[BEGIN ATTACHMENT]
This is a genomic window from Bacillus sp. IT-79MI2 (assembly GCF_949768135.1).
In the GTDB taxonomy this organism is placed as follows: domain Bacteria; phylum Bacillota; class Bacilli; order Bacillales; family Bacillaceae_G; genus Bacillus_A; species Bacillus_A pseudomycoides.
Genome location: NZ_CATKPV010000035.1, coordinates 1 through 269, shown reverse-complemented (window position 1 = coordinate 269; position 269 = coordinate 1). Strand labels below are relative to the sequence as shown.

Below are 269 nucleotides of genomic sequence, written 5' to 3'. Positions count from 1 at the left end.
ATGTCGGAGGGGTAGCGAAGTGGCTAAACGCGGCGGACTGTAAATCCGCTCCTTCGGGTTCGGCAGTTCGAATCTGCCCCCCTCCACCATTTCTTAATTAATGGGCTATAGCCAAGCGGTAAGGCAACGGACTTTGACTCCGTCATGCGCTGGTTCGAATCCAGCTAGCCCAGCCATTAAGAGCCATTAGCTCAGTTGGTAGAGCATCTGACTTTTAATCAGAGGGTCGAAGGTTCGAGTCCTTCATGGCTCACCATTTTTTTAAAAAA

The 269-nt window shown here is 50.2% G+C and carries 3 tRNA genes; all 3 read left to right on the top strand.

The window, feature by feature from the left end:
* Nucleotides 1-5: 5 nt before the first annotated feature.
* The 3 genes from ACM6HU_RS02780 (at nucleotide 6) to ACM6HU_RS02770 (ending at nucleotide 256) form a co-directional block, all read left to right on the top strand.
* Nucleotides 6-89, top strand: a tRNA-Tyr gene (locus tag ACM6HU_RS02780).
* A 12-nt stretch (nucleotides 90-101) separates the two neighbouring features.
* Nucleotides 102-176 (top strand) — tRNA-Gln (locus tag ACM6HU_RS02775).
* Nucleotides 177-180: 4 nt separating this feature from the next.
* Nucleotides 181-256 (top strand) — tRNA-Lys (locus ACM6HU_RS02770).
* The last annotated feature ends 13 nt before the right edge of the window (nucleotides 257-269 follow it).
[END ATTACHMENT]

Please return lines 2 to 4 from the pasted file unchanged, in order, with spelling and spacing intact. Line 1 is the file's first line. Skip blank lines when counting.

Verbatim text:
In the GTDB taxonomy this organism is placed as follows: domain Bacteria; phylum Bacillota; class Bacilli; order Bacillales; family Bacillaceae_G; genus Bacillus_A; species Bacillus_A pseudomycoides.
Genome location: NZ_CATKPV010000035.1, coordinates 1 through 269, shown reverse-complemented (window position 1 = coordinate 269; position 269 = coordinate 1). Strand labels below are relative to the sequence as shown.

Below are 269 nucleotides of genomic sequence, written 5' to 3'. Positions count from 1 at the left end.